“There once was a time when government and non-profits were thought of as the primary institutions to bring positive change to society. But in today’s climate, consumers expect businesses to wade into political issues of the day that do not have a direct impact on the bottom-line. This is a tricky area to navigate for companies who are balancing doing/saying the right thing and ensuring favorable opinion among customers, employees, and policymakers.” – Cheril Clarke, How Public Policy Affects Corporate Communications (plus tips to help you navigate the intersection)
Name the biggest social issue facing businesses today. Perhaps you said protecting the environment, safe workplace practices, preventing child labor, or the Black Lives Matter movement. The fact is, there are numerous social responsibility issues in today’s business world. Each company must identify the concerns that are relevant to its operations, based on the priorities of managers and staff, as well as issues that your customer base is concerned with and the communities in which your business operates. Awareness of these priorities is the first step in addressing social issues in business management.
It’s very challenging for corporations to have a voice on civic and social issues and not be considered “marketing.” However, companies should ensure that they are good corporate citizens by providing for a diverse workforce, by treating its workers with respect and with a pay that would allow them to live a respectable life. It’s not what corporations say — it’s what they do and how they treat their own.
Businesses face the challenge of having to make profits and being socially responsible at the same time. While the two concepts don’t cancel each other out, business owners too often must choose between being responsible community citizens and making ends meet. Large corporations that are accountable to shareholders and sole proprietorships alike consistently make difficult choices that come with varying consequences.
This year, as in recent years, chief executives will certainly be wading into politics. The public all but expects companies to take a stand: In a recent report, PR firm Weber Shandwick found that nearly half of Americans think CEOs can influence policy with their activism, while 77% believe CEOs should speak out when their company values are threatened. About 46% said they would be more inclined to buy from a company whose CEO is vocal on social issues they care about.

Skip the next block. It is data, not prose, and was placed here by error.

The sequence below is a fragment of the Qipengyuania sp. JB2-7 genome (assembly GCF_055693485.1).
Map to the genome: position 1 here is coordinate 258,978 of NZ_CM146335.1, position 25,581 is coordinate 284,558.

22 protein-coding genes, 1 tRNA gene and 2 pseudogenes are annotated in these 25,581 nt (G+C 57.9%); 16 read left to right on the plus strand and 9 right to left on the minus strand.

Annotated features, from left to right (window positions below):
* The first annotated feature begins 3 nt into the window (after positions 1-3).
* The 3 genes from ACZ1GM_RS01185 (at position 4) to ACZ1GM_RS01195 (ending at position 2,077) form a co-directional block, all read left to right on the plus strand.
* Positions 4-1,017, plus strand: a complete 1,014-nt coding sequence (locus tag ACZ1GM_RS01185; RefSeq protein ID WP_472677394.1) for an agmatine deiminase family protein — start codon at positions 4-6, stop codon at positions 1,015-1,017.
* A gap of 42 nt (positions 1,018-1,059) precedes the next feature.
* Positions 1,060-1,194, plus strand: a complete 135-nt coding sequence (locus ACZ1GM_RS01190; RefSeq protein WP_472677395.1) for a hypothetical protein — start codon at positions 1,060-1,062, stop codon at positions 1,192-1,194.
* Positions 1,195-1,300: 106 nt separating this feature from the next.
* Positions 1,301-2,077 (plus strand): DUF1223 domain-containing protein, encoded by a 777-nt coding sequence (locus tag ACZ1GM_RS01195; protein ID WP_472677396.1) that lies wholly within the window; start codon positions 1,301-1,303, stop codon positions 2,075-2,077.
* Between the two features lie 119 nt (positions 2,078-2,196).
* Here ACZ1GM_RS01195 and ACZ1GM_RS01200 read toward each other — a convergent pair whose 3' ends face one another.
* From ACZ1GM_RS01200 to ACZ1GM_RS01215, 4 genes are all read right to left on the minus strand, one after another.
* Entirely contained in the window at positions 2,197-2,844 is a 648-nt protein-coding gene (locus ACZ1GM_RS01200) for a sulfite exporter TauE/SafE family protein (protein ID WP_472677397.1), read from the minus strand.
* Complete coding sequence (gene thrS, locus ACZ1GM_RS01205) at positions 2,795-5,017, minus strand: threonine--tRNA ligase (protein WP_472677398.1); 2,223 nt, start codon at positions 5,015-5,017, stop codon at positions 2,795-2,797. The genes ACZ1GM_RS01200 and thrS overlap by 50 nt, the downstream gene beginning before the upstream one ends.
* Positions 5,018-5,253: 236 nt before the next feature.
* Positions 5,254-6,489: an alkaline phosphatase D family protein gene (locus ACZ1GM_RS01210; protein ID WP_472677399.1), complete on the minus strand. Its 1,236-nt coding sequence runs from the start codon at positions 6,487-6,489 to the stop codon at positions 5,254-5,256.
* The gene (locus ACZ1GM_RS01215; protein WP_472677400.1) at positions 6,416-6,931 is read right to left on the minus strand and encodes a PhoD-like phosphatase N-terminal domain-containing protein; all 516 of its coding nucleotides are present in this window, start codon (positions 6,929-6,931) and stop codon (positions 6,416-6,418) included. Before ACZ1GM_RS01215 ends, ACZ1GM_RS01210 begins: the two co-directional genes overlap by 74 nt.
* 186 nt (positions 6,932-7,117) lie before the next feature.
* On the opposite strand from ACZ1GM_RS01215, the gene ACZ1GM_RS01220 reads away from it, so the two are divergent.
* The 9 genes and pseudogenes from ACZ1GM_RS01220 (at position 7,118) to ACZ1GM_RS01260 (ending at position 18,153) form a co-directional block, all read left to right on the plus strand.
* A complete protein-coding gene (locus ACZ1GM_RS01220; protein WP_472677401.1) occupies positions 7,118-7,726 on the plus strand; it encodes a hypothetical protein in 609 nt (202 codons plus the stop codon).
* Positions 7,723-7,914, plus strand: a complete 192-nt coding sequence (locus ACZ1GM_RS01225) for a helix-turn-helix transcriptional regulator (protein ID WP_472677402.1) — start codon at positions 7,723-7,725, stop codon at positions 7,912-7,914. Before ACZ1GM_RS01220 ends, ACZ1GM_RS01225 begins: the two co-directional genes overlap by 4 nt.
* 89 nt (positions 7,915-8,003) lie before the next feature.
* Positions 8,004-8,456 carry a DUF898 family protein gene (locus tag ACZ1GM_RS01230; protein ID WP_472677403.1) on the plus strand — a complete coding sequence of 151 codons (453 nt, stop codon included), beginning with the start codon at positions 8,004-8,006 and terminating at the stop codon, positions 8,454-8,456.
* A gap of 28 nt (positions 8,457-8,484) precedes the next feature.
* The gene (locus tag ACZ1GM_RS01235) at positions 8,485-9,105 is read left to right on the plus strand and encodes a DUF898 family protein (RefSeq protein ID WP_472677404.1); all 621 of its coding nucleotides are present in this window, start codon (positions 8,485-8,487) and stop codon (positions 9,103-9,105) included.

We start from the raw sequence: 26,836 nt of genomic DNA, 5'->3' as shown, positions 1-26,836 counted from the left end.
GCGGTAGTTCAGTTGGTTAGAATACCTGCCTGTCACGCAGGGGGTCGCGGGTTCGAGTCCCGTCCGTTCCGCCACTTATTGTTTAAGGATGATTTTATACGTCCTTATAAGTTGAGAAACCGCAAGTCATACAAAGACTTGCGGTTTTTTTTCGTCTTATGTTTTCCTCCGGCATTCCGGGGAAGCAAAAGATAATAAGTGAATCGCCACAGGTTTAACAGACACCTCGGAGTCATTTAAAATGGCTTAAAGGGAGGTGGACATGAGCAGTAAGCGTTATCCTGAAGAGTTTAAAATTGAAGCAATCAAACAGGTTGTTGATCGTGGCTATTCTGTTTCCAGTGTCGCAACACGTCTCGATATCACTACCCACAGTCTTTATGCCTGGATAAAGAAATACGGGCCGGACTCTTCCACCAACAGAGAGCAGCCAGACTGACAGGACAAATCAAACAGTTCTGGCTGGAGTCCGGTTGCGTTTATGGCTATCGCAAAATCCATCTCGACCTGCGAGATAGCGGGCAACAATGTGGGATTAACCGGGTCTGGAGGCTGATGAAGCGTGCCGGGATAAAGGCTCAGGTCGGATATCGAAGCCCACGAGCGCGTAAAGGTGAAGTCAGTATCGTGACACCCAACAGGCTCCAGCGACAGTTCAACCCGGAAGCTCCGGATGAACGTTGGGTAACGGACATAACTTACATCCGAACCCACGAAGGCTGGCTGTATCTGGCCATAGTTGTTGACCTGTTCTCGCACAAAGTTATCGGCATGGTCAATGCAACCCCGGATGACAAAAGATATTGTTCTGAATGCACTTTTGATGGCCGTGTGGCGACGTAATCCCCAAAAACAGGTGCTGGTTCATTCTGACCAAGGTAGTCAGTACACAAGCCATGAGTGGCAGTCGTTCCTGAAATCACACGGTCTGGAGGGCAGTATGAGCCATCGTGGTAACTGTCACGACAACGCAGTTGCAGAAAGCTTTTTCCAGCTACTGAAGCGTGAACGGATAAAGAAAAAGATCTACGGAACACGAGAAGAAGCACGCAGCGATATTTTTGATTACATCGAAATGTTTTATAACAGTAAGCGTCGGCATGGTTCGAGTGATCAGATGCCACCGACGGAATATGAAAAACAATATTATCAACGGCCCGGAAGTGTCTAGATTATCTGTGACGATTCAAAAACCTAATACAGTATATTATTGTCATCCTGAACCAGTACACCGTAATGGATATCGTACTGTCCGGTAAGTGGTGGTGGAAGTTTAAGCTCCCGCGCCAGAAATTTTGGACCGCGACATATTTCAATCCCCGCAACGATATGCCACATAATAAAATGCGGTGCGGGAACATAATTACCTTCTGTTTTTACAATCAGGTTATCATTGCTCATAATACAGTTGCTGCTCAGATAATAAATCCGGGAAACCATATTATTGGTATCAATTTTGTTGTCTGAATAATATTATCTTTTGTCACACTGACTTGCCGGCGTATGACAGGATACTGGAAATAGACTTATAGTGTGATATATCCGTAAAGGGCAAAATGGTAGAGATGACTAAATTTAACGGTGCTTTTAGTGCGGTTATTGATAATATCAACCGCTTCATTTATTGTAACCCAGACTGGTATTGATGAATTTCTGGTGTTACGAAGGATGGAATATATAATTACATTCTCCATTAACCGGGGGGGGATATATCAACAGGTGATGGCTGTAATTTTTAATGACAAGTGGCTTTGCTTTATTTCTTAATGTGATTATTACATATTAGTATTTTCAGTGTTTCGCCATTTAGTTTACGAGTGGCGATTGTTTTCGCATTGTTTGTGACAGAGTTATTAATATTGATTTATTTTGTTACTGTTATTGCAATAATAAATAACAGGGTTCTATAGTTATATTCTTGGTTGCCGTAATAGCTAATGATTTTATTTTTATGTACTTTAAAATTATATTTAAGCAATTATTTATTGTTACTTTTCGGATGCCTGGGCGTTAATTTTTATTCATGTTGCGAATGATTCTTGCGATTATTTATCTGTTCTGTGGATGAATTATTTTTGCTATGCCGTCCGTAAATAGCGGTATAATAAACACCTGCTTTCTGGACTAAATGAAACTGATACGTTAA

People expect businesses to approach social responsibility in a way that makes sense for their brand. Additionally, a business’s commitment to corporate social responsibility can influence people’s buying decisions. One study surveyed 420 consumers in the U.S. to learn which issues they expect businesses to support and on which they prefer businesses to stay silent. It found that people expect businesses to demonstrate corporate social responsibility by speaking up on social issues relating to:
Businesses need to be cautious about how speaking up on social issues can alienate consumers. Most people say businesses should support movements related to the environment (89%), human rights (80%), gender (74%), and to a lesser extent, politics (56%). Environmental and human rights issues are universal concerns, so people expect businesses to support them.
Businesses that speak out on human rights or the environment are least likely to cause controversy, but these issues still tend to be politicized in society, making controversy difficult to avoid. Some brands determine that the benefits of taking a stance on social issues outweigh the risks, especially if the issue aligns with their identity and values.
Companies should consider their branding and public relations strategies before taking a stance on a social issue. It’s important to make sure the issue in question aligns with their brand identity and long-term public relations goals.
Recognizing social responsibility issues in business has led many firms to adopt corporate social responsibility (CSR) policies and practices. Some companies focus on specific issues such as climate change, while others embrace a more comprehensive approach that seeks to minimize undesirable societal impacts across the board. For example, companies may choose to utilize wind and solar power as an alternative to fossil fuels as a means of lowering their carbon footprint. Firms may require suppliers to document working conditions at their facilities and may even actively conduct site audits to ensure compliance with local laws as well as with corporate policies.
A desire to do good is an important first step. Following up with clear, corporate policies regarding social issues and programs to actively document changes at your facilities, as well as in your supply chain, can help ensure that your company’s good intentions are translated into effective actions that can help lead to a cleaner, safer world.